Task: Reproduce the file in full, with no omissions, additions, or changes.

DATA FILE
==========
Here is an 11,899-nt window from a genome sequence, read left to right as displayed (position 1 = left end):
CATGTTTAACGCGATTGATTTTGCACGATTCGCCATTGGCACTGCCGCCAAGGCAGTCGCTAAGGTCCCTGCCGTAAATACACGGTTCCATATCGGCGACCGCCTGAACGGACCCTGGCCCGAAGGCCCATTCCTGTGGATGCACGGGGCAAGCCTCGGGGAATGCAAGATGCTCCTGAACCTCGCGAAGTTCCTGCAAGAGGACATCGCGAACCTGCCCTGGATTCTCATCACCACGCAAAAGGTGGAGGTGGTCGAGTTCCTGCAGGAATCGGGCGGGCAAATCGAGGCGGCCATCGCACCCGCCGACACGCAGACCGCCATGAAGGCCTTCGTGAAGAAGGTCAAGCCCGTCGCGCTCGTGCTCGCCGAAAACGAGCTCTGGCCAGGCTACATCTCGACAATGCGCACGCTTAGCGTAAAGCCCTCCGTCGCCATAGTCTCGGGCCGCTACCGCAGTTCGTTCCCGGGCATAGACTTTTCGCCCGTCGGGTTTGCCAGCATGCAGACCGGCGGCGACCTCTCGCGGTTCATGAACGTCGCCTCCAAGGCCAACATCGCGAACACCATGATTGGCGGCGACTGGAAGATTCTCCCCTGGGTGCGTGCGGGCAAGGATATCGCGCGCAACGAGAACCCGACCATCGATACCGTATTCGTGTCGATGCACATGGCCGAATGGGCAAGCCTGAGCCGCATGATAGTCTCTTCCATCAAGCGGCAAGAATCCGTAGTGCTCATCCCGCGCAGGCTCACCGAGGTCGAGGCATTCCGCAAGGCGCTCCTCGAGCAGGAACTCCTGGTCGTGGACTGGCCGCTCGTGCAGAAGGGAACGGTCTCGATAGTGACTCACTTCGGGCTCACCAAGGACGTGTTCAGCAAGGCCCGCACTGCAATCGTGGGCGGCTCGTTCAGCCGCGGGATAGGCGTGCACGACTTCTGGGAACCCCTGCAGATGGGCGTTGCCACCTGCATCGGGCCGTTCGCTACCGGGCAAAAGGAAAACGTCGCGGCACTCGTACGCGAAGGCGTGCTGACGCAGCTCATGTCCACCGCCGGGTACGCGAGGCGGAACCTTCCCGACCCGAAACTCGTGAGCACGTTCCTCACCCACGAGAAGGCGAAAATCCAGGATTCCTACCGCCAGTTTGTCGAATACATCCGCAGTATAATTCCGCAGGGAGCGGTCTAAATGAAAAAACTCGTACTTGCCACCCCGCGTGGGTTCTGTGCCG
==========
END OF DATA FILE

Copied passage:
Here is an 11,899-nt window from a genome sequence, read left to right as displayed (position 1 = left end):
CATGTTTAACGCGATTGATTTTGCACGATTCGCCATTGGCACTGCCGCCAAGGCAGTCGCTAAGGTCCCTGCCGTAAATACACGGTTCCATATCGGCGACCGCCTGAACGGACCCTGGCCCGAAGGCCCATTCCTGTGGATGCACGGGGCAAGCCTCGGGGAATGCAAGATGCTCCTGAACCTCGCGAAGTTCCTGCAAGAGGACATCGCGAACCTGCCCTGGATTCTCATCACCACGCAAAAGGTGGAGGTGGTCGAGTTCCTGCAGGAATCGGGCGGGCAAATCGAGGCGGCCATCGCACCCGCCGACACGCAGACCGCCATGAAGGCCTTCGTGAAGAAGGTCAAGCCCGTCGCGCTCGTGCTCGCCGAAAACGAGCTCTGGCCAGGCTACATCTCGACAATGCGCACGCTTAGCGTAAAGCCCTCCGTCGCCATAGTCTCGGGCCGCTACCGCAGTTCGTTCCCGGGCATAGACTTTTCGCCCGTCGGGTTTGCCAGCATGCAGACCGGCGGCGACCTCTCGCGGTTCATGAACGTCGCCTCCAAGGCCAACATCGCGAACACCATGATTGGCGGCGACTGGAAGATTCTCCCCTGGGTGCGTGCGGGCAAGGATATCGCGCGCAACGAGAACCCGACCATCGATACCGTATTCGTGTCGATGCACATGGCCGAATGGGCAAGCCTGAGCCGCATGATAGTCTCTTCCATCAAGCGGCAAGAATCCGTAGTGCTCATCCCGCGCAGGCTCACCGAGGTCGAGGCATTCCGCAAGGCGCTCCTCGAGCAGGAACTCCTGGTCGTGGACTGGCCGCTCGTGCAGAAGGGAACGGTCTCGATAGTGACTCACTTCGGGCTCACCAAGGACGTGTTCAGCAAGGCCCGCACTGCAATCGTGGGCGGCTCGTTCAGCCGCGGGATAGGCGTGCACGACTTCTGGGAACCCCTGCAGATGGGCGTTGCCACCTGCATCGGGCCGTTCGCTACCGGGCAAAAGGAAAACGTCGCGGCACTCGTACGCGAAGGCGTGCTGACGCAGCTCATGTCCACCGCCGGGTACGCGAGGCGGAACCTTCCCGACCCGAAACTCGTGAGCACGTTCCTCACCCACGAGAAGGCGAAAATCCAGGATTCCTACCGCCAGTTTGTCGAATACATCCGCAGTATAATTCCGCAGGGAGCGGTCTAAATGAAAAAACTCGTACTTGCCACCCCGCGTGGGTTCTGTGCCG